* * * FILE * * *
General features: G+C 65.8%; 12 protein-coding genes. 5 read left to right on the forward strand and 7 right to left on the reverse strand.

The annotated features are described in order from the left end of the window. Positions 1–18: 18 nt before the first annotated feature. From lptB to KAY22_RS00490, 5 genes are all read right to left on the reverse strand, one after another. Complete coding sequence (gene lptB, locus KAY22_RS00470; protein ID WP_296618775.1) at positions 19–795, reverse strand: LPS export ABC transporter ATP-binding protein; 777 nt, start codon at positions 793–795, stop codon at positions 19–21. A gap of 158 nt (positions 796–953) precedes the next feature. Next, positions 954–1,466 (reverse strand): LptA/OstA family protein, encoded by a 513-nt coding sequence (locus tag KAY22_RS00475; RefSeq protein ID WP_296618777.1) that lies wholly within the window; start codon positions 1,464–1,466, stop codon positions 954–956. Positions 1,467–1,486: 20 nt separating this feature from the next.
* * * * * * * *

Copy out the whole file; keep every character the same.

General features: G+C 65.8%; 12 protein-coding genes. 5 read left to right on the forward strand and 7 right to left on the reverse strand.

The annotated features are described in order from the left end of the window. Positions 1–18: 18 nt before the first annotated feature. From lptB to KAY22_RS00490, 5 genes are all read right to left on the reverse strand, one after another. Complete coding sequence (gene lptB, locus KAY22_RS00470; protein ID WP_296618775.1) at positions 19–795, reverse strand: LPS export ABC transporter ATP-binding protein; 777 nt, start codon at positions 793–795, stop codon at positions 19–21. A gap of 158 nt (positions 796–953) precedes the next feature. Next, positions 954–1,466 (reverse strand): LptA/OstA family protein, encoded by a 513-nt coding sequence (locus tag KAY22_RS00475; RefSeq protein ID WP_296618777.1) that lies wholly within the window; start codon positions 1,464–1,466, stop codon positions 954–956. Positions 1,467–1,486: 20 nt separating this feature from the next.